|Chapter XX - 71||Home | Index | Previous | Next|
"Listen, O Maharaja," Vyasa continued, "your grandfathers, exiled into the jungle, were able to spend their days happily there, with their fame for hospitality unimpaired, through the grace of Lord Krishna. They felt that the jungle was more filled with joy than Hasthinapura from where they were exiled. The hearts of the great will be so full of divine content and equanimity that they will not be affected by the ups and downs of fortune. A fragrant flower will please one with its captivating scent, whether it is held in the left hand or in the right; so too, whether in the sky or in the forest, village or city, on the heights or in the valley, the great will be equally happy. They know no change, as your grandfathers demonstrated in their lives."
"When the good are happy and living in peace, the bad cannot tolerate it; they develop intense headache. The bad have to contemplate the loss and hardships that the good undergo, in order to be happy! The loss suffered by the good is the gain of evil minds. The sweetness of the cuckoo is bitter to the ear of the crow; similarly, the unmolested happy life of the Pandavas gave misery and pain to the Kauravas in the capital."
"But, what more could they do? They had heaped on them as much grief as they could; they had cast on them all the abuses they could. Finally, they drove them out of the kingdom itself. They sent them into the forests on empty stomachs."
"Empty stomachs! Yes. That is what they imagined. But, the truth was different, For, their frames were saturated and filled with Lord Krishna. To fight against such God-filled bodies is only to engage in a hopeless fray. That is why the Kauravas took from them their material possessions and sent the bodies safe from the kingdom. After the game of dice, all properties and possessions were taken away. The Kauravas tried their worst to create dissensions among the brothers and spread heinous scandals, affecting one or the other. But, the brothers respected truth and stuck to truth and so, nothing could separate them. The fact that nothing could make a dent on the happiness of the Pandavas consumed the Kauravas like forest fire."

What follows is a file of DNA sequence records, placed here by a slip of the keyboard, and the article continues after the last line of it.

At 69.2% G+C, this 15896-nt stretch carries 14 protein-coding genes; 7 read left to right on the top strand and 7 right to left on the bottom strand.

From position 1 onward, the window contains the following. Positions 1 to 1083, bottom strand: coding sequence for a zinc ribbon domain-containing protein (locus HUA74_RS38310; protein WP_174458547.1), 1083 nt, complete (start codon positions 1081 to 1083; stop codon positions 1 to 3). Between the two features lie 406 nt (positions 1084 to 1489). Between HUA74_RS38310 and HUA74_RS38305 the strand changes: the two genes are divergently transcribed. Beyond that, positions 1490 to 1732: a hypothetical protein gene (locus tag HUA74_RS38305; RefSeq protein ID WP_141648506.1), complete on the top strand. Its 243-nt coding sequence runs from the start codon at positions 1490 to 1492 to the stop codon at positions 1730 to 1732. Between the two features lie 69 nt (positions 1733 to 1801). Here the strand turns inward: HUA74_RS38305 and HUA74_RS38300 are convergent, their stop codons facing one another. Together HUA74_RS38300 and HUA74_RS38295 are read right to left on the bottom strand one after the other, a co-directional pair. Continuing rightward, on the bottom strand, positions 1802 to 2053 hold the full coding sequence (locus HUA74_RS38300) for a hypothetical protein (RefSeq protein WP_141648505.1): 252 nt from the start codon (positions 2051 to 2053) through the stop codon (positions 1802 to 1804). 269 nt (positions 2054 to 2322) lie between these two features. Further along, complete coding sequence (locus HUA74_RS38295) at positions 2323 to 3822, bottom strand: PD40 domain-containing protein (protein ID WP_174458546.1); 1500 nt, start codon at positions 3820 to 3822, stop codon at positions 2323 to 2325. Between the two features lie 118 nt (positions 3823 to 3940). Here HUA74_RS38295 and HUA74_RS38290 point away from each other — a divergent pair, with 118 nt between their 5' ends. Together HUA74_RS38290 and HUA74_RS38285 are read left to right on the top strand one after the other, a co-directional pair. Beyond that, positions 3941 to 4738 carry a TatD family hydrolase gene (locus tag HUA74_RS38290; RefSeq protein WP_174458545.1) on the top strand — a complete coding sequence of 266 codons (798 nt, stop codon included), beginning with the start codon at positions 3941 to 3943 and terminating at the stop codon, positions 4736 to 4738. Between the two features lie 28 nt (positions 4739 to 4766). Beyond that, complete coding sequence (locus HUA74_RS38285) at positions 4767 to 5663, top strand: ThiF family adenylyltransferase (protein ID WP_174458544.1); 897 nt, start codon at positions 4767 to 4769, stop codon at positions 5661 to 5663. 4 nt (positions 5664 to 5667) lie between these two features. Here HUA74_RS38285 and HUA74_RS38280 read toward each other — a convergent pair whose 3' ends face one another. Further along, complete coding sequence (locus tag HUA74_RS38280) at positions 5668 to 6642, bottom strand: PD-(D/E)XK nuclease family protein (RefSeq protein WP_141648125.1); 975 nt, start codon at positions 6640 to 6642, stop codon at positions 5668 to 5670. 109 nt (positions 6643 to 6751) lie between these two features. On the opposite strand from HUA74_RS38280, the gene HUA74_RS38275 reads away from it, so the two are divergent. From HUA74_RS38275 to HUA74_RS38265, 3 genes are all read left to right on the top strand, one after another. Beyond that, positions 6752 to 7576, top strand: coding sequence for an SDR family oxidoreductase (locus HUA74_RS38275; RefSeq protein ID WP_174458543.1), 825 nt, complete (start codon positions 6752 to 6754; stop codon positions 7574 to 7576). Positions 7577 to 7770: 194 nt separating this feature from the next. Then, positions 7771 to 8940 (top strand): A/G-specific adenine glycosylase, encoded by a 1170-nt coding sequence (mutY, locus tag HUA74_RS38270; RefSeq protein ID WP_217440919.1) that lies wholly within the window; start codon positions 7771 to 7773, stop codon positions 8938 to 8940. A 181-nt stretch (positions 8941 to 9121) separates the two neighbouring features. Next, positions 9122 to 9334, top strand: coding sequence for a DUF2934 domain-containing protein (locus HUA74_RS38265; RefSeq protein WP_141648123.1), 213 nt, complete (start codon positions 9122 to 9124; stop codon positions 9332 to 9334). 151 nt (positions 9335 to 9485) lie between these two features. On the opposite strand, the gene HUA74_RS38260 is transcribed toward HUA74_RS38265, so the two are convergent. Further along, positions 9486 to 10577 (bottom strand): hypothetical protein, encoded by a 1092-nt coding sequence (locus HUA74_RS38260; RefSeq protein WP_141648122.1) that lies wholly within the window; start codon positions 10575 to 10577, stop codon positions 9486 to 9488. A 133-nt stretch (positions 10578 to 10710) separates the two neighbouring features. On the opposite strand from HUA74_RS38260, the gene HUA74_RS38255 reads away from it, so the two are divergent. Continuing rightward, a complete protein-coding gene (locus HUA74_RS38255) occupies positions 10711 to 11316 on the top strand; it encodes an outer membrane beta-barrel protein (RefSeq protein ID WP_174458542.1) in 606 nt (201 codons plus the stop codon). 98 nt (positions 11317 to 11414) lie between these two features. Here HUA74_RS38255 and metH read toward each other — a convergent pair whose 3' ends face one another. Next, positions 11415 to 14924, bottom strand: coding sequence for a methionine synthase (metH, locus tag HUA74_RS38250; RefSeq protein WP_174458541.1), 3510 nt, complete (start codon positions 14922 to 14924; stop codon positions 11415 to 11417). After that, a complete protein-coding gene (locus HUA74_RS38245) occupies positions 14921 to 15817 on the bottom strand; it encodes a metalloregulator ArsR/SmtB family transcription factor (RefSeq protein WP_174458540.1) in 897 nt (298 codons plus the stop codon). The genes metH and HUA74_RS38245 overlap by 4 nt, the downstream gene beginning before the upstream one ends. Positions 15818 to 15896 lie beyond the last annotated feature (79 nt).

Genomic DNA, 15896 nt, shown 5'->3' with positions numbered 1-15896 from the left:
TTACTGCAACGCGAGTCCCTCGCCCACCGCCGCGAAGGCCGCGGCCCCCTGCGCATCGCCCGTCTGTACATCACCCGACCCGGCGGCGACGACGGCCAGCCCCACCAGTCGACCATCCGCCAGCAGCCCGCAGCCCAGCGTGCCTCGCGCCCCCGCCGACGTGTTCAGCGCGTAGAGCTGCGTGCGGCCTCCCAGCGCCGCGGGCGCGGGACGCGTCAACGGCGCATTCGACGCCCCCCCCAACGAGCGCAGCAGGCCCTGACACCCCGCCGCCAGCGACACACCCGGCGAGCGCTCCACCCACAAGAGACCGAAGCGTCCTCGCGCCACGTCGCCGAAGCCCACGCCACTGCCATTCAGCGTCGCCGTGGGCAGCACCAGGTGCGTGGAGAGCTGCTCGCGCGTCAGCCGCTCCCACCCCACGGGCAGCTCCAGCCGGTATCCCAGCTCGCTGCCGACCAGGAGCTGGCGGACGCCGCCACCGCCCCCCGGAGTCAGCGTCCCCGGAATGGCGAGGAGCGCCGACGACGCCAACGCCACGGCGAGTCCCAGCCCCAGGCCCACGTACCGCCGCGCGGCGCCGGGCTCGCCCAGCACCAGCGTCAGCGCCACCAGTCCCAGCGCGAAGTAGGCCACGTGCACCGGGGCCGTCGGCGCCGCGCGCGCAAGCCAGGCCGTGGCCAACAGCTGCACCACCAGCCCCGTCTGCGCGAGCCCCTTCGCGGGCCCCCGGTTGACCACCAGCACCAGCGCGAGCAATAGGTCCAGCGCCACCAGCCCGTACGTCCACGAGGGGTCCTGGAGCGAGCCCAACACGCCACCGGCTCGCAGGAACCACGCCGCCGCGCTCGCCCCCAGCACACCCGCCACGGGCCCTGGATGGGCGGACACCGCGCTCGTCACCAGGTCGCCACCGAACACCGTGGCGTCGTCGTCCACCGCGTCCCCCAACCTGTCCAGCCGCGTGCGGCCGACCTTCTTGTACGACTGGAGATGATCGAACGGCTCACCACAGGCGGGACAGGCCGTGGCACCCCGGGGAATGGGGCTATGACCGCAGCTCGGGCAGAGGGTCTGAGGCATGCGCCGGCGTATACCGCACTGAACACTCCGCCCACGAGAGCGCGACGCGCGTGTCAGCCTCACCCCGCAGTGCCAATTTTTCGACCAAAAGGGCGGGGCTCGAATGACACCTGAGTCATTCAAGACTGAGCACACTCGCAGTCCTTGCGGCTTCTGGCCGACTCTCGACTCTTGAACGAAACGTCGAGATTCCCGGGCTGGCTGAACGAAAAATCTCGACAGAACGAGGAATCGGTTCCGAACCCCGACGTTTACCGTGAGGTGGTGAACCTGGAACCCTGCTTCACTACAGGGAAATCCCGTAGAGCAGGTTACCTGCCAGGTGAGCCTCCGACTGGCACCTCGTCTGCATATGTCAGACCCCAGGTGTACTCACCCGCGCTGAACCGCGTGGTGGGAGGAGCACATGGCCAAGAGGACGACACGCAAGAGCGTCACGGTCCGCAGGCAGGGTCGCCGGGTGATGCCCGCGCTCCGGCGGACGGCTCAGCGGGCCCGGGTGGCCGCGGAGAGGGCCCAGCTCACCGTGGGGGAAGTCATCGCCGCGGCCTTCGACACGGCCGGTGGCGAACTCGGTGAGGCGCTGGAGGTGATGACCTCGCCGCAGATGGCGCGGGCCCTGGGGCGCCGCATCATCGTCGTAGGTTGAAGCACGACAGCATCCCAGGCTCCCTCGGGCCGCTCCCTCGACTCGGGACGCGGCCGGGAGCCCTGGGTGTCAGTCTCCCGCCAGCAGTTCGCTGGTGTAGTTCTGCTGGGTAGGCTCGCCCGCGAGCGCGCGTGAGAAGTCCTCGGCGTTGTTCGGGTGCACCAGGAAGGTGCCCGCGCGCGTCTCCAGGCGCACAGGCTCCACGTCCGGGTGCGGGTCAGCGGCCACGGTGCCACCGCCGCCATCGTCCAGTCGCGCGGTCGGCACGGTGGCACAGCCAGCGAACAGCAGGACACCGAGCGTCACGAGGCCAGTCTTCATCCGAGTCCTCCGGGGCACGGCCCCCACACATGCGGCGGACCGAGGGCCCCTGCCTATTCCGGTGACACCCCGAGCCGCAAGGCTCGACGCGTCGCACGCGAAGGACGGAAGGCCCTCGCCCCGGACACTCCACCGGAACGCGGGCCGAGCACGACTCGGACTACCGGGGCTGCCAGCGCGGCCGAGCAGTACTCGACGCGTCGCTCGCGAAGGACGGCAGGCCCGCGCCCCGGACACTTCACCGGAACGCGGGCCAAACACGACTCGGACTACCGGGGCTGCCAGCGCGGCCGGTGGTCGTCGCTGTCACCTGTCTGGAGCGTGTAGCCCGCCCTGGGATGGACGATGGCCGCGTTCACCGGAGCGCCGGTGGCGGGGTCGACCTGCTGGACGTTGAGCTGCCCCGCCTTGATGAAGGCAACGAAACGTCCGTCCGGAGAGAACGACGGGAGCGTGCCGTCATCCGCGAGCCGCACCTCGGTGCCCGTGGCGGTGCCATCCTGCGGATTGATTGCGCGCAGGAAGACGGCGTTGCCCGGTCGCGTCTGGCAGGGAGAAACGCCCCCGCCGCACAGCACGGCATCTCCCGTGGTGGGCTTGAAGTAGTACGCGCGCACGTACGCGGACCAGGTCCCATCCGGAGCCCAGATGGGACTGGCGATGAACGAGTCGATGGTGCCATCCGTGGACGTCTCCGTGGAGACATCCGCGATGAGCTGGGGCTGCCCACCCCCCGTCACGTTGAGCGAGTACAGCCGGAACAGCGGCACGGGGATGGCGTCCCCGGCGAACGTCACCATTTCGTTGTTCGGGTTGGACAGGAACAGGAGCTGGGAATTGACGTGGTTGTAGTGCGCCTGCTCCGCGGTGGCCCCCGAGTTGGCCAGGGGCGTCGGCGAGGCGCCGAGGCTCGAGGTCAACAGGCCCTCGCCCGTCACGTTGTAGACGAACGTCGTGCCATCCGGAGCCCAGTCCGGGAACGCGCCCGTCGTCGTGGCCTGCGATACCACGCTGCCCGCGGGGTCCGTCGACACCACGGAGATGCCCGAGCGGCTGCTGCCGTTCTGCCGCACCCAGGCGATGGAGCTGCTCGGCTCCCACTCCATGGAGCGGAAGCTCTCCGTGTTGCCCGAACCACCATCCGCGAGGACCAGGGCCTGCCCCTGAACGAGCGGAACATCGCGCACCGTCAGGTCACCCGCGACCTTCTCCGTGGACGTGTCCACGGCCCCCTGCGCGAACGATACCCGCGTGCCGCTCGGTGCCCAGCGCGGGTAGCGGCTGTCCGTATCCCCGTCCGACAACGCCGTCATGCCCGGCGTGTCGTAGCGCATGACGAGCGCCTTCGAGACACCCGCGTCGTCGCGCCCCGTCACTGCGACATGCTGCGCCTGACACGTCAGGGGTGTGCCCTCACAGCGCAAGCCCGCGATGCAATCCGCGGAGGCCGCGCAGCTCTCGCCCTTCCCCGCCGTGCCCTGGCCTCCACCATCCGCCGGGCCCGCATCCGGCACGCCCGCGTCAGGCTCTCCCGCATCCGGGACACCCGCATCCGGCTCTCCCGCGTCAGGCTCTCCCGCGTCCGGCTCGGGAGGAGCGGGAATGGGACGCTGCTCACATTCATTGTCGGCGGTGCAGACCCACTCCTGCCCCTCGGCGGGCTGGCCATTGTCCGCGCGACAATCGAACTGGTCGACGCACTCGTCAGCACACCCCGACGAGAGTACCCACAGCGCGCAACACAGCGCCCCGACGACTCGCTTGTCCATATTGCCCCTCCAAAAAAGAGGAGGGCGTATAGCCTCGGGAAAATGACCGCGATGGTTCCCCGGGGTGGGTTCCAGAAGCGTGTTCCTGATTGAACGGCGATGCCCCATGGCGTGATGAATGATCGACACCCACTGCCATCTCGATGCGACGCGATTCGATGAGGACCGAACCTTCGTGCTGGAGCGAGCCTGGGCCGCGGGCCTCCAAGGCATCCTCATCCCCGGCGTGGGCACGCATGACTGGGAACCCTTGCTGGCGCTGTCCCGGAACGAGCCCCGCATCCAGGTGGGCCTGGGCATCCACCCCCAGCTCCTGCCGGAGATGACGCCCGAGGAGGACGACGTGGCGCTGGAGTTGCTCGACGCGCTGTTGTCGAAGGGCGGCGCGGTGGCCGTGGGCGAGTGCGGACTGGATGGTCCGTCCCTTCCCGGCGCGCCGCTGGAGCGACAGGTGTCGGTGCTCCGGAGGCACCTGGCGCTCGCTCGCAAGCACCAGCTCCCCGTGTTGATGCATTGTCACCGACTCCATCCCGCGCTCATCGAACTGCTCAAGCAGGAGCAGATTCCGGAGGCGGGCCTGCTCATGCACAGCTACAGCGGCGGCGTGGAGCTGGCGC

"At the moment of despair, Durvasa, who was the very incarnation of rage came into Hasthinapura, with ten thousand disciples, determined to spend the four-months retreat in the royal city. The Kauravas knew very well the ascetic powers of Durvasa, as well as his weaknesses and vagaries. So, they invited him to the palace and lavished their hospitality on him and his followers, during the four months of his stay. They planned to utilise that sage for their wicked stratagem and so, they showed extraordinary enthusiasm to provide for every want of his and of every one of his huge entourage. They ensured that Durvasa had no cause to be disappointed or dejected or discontented. For four months, they served him with fanatic zeal. When the sage flew into fits of rage, they hung their heads and, with folded hands, put up with all the fire poured on them. Thus, the holy visitor was mollified and won over."